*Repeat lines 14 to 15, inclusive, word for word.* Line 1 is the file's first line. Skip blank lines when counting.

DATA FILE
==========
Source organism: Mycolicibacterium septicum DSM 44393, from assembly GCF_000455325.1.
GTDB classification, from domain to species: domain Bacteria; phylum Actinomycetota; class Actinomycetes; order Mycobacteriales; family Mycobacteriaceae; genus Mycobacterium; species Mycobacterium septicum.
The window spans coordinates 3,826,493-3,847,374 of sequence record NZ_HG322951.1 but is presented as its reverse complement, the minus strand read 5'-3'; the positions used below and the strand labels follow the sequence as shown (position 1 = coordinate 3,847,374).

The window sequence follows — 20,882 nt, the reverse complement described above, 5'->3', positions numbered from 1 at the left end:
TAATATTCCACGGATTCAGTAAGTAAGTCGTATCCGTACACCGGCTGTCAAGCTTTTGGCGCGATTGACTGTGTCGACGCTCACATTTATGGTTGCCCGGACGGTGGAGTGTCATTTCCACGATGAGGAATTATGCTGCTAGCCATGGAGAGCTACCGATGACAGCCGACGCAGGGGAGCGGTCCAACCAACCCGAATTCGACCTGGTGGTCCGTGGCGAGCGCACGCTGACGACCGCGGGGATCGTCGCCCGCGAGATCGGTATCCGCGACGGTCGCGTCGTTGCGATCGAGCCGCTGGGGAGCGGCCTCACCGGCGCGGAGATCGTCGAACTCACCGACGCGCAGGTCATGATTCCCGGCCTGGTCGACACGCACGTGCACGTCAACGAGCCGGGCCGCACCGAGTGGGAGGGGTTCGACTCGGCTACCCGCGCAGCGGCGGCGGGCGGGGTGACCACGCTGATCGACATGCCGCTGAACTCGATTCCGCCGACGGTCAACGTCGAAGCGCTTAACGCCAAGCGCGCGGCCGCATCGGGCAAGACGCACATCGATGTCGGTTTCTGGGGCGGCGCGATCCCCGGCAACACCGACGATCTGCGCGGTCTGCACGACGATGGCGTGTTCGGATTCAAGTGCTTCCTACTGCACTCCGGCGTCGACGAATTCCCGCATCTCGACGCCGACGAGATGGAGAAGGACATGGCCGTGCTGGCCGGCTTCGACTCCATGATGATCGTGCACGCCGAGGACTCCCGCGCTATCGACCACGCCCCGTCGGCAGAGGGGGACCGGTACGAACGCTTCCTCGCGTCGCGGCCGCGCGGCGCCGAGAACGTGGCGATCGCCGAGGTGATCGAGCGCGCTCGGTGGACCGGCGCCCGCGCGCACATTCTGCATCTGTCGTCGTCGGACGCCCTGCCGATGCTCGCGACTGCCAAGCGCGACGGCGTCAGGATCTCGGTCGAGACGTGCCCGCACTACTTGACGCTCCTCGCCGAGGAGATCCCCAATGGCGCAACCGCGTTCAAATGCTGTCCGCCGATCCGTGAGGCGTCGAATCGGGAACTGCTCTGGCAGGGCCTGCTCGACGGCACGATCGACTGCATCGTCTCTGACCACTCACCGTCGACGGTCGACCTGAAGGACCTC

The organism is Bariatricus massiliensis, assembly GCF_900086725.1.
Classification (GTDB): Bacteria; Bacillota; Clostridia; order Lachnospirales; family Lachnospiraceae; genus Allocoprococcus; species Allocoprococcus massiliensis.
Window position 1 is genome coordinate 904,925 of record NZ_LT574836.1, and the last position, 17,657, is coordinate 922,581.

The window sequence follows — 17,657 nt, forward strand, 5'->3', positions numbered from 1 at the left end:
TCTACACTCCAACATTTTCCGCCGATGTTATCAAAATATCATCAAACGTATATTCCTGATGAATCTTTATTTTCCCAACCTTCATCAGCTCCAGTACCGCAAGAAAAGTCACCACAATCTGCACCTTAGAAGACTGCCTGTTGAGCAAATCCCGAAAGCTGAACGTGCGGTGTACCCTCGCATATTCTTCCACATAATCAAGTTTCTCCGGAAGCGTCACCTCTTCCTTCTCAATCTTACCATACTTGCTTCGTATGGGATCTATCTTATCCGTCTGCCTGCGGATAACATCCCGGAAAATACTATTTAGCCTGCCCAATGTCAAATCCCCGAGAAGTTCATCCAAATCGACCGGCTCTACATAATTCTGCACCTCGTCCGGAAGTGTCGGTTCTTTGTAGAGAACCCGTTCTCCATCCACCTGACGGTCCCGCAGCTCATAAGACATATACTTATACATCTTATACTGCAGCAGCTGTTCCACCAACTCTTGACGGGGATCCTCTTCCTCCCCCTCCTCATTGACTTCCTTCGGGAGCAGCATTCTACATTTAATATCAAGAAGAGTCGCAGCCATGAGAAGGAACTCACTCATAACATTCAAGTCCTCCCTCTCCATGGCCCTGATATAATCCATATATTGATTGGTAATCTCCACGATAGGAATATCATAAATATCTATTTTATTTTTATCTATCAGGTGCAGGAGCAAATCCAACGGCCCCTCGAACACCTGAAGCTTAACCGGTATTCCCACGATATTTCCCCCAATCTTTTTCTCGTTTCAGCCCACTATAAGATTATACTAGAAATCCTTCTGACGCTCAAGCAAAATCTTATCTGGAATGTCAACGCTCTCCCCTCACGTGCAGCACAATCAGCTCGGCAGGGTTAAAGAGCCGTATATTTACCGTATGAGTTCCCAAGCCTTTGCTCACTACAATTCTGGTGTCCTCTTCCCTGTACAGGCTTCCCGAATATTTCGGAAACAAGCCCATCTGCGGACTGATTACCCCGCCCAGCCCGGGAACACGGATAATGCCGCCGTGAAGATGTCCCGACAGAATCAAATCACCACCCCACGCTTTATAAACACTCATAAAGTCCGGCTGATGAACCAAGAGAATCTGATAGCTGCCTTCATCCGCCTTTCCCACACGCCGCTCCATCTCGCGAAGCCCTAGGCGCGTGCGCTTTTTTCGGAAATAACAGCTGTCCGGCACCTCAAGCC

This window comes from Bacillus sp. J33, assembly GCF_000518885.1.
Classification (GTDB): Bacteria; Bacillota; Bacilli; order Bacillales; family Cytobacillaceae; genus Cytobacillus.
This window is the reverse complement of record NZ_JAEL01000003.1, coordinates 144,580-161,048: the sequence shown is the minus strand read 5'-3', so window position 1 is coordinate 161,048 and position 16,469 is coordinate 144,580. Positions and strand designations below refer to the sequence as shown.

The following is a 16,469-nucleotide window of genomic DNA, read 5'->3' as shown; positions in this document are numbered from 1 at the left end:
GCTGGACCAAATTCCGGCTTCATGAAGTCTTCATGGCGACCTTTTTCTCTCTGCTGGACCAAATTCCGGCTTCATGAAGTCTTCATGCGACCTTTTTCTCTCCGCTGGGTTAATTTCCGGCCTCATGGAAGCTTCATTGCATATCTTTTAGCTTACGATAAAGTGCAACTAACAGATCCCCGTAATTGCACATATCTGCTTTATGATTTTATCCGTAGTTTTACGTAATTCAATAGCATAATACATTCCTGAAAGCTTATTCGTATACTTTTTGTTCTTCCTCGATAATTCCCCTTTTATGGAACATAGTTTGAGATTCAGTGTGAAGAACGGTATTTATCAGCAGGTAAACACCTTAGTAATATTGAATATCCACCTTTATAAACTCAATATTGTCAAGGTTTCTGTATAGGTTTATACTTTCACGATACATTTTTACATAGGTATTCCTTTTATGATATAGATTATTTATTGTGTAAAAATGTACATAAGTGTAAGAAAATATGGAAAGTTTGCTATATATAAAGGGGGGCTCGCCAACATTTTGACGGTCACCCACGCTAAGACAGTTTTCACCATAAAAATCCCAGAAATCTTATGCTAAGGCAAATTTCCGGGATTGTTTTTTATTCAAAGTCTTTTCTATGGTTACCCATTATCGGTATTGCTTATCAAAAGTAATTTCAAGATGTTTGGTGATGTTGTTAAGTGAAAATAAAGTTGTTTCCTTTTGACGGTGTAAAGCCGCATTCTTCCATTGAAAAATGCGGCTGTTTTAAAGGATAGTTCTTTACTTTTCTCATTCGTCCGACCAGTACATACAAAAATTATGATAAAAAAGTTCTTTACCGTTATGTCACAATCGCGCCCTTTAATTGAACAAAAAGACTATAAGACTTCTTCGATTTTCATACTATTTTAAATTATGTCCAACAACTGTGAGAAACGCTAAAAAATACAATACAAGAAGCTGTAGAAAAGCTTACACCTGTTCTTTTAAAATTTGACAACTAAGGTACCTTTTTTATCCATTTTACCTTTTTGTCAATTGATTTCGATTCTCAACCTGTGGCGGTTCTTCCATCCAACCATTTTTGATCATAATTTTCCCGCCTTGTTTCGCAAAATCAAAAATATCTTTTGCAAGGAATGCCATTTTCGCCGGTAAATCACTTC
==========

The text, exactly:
The following is a 16,469-nucleotide window of genomic DNA, read 5'->3' as shown; positions in this document are numbered from 1 at the left end:
GCTGGACCAAATTCCGGCTTCATGAAGTCTTCATGGCGACCTTTTTCTCTCTGCTGGACCAAATTCCGGCTTCATGAAGTCTTCATGCGACCTTTTTCTCTCCGCTGGGTTAATTTCCGGCCTCATGGAAGCTTCATTGCATATCTTTTAGCTTACGATAAAGTGCAACTAACAGATCCCCGTAATTGCACATATCTGCTTTATGATTTTATCCGTAGTTTTACGTAATTCAATAGCATAATACATTCCTGAAAGCTTATTCGTATACTTTTTGTTCTTCCTCGATAATTCCCCTTTTATGGAACATAGTTTGAGATTCAGTGTGAAGAACGGTATTTATCAGCAGGTAAACACCTTAGTAATATTGAATATCCACCTTTATAAACTCAATATTGTCAAGGTTTCTGTATAGGTTTATACTTTCACGATACATTTTTACATAGGTATTCCTTTTATGATATAGATTATTTATTGTGTAAAAATGTACATAAGTGTAAGAAAATATGGAAAGTTTGCTATATATAAAGGGGGGCTCGCCAACATTTTGACGGTCACCCACGCTAAGACAGTTTTCACCATAAAAATCCCAGAAATCTTATGCTAAGGCAAATTTCCGGGATTGTTTTTTATTCAAAGTCTTTTCTATGGTTACCCATTATCGGTATTGCTTATCAAAAGTAATTTCAAGATGTTTGGTGATGTTGTTAAGTGAAAATAAAGTTGTTTCCTTTTGACGGTGTAAAGCCGCATTCTTCCATTGAAAAATGCGGCTGTTTTAAAGGATAGTTCTTTACTTTTCTCATTCGTCCGACCAGTACATACAAAAATTATGATAAAAAAGTTCTTTACCGTTATGTCACAATCGCGCCCTTTAATTGAACAAAAAGACTATAAGACTTCTTCGATTTTCATACTATTTTAAATTATGTCCAACAACTGTGAGAAACGCTAAAAAATACAATACAAGAAGCTGTAGAAAAGCTTACACCTGTTCTTTTAAAATTTGACAACTAAGGTACCTTTTTTATCCATTTTACCTTTTTGTCAATTGATTTCGATTCTCAACCTGTGGCGGTTCTTCCATCCAACCATTTTTGATCATAATTTTCCCGCCTTGTTTCGCAAAATCAAAAATATCTTTTGCAAGGAATGCCATTTTCGCCGGTAAATCACTTC